Office and Supplies Building

This building has a lot of history and surely houses many anecdotes. From the founding of the farm in 1904, Chileans, Argentines, Spaniards and also the Selk’nam, who lived in the surrounding areas, worked there. In those times, according to the chronicles, the workers were paid with merchandise and also with money; not only Argentine, but as it was a custom in those times also in Chilean or English notes and curiously also in check format.

The inventory of the warehouse as of September 30, 1919,  covers 13 sheets detailing all kinds of food: from fruit to cloves, clothing, footwear, blankets, cleaning and toilet items, mouthpieces and hookahs, gunpowder and ammunition, kitchen utensils, materials for construction and maintenance of the establishment; as well as various elements such as handkerchiefs, pens, paper, childrens pinafores, skeins of wool, alcoholic beverages, cigarettes, tobacco, matches, rings, needle and thread, cloth, scissors, candles, mirrors, etc.

Over the years, the supplies provided to the workers were modified;  in the mid-50s all the houses were occupied by staff, and the role of the Cook on the farm was very important, he worked in the Kitchen and the Bakery where bread was baked daily. There is a large dining room in which the workers who lived on the farm ate and the higher-ranking staff had a separate dining room.

This building was also used as an accounting office, for all labour and salary paperwork.  It was an important place since the safe was here, and also here the two telephones were installed with which one could communicate with the neighbouring farms.

At present, due to the changes that livestock farming has undergone on the island, a supplies building is no longer necessary, since the people who live on the farm are few and we get our supplies from Río Grande or Tolhuin.

Today the Building is used to store electricity, plumbing, gas, and veterinary spare parts, and we are also putting together a museum section since we believe it is important to value all the history and  work of so many years in the area.

Shearing shed

This shed was built in 1924. The project was built with  wood extracted from the area and processed in the nearby sawmill. It is interesting today, almost 100 years later, to see the boiler and machinery brought from England in the early 1900s for this purpose. It was quite a feat to cross the Atlantic and reach these untamed lands, to build docks for the ships to dock and unload and then transport these machines inland.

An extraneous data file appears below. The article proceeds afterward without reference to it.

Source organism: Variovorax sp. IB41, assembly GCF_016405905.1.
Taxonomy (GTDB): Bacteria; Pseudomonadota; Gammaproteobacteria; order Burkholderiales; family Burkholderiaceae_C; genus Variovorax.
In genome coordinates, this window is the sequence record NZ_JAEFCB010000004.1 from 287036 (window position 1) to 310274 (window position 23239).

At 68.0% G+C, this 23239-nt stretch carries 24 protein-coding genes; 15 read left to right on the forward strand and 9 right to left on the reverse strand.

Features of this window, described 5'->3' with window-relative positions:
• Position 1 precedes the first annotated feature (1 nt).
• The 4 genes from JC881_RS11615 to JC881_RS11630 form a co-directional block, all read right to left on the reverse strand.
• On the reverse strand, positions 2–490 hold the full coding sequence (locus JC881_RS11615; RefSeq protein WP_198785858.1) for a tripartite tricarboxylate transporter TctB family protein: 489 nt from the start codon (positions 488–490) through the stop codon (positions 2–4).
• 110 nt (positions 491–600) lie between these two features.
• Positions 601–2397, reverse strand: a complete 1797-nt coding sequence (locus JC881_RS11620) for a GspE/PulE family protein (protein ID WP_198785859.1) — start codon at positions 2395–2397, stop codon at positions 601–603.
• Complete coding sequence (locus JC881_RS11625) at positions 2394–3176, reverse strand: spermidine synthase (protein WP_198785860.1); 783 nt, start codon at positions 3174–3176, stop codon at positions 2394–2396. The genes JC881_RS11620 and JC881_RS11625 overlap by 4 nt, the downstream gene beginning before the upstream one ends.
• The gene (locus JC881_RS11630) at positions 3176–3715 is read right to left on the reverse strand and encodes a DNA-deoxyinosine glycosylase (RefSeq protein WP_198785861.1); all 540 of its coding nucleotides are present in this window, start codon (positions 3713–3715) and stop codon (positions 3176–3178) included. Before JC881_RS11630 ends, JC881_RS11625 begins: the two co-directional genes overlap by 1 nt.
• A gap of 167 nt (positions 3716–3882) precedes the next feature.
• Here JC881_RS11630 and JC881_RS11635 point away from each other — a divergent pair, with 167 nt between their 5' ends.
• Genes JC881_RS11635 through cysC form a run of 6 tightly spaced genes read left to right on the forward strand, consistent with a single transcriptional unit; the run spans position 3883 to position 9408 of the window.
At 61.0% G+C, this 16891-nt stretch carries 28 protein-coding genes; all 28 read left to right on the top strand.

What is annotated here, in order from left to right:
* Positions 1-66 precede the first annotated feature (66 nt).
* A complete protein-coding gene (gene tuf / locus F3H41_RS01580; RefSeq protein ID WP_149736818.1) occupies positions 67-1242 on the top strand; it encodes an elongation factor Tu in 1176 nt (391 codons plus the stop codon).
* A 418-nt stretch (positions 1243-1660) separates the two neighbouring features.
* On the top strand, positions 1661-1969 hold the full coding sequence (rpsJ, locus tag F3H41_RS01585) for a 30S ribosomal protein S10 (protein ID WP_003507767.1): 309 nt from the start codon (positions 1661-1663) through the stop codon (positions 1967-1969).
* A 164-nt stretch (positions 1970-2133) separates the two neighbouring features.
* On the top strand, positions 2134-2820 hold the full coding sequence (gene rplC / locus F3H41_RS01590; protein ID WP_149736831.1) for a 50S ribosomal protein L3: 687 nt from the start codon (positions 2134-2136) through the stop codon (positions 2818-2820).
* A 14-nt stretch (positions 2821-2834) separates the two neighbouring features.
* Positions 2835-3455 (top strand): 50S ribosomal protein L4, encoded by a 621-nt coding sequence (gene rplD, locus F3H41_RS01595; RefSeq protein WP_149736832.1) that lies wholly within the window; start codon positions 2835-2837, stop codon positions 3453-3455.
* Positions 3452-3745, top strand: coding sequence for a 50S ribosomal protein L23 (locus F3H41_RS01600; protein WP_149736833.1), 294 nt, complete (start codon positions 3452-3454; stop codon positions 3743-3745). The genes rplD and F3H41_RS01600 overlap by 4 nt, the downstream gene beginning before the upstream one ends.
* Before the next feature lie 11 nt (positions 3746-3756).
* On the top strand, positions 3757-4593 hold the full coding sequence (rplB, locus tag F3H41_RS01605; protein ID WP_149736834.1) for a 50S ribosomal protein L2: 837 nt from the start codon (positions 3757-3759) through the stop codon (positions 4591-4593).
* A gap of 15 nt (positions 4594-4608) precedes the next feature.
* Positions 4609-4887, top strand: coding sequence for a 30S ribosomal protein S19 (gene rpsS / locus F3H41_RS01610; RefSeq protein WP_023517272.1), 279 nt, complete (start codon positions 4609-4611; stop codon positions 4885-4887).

Despite the passage of time and the strong winds in the area, the structure of this shed is still solid today.

At the best moment  of sheep production on the Island in 1920, according to registries and  chronicles, 48,280 sheep animals were sheared every year. 

Unfortunately, due to the history of the farm, with changes of owners, and the scourge of feral dogs that has affected sheep production for approximately 30 years, in the mid and late 1990s the farm had to change its production from sheep to cattle.

This brought as a consequence that the facilities formerly used for sheep and wool exploitation remained unused and that investments and modifications had to be made in the infrastructure and facilities of the establishment, (construction of pens, wire fences, loading docks, scales and equipment for cattle).

At the best historical productive moment, Estancia Cabo San Pablo had,  working on an area of ​​109,000 hectares, 69 people employed, including Chileans, Argentines and Spaniards. Also according to historical chronicles, Selknam people  were employed too, and as they were nomads, they moved between this central area of ​​the island and the lands managed by the Bridges family. They collaborated in shearing work and movements of flocks, according to the need for labour at each moment.  

This dynamic changed as the settlements on the island developed, and the productive activity was transformed. Finally, with the change from sheep to cattle, we can painfully say that the need for labour has been affected, since fewer people are needed for cattle farming. This has also brought changes in the identity of the rural worker, who was an excellent shepherd, and who has had to learn a new trade in recent years.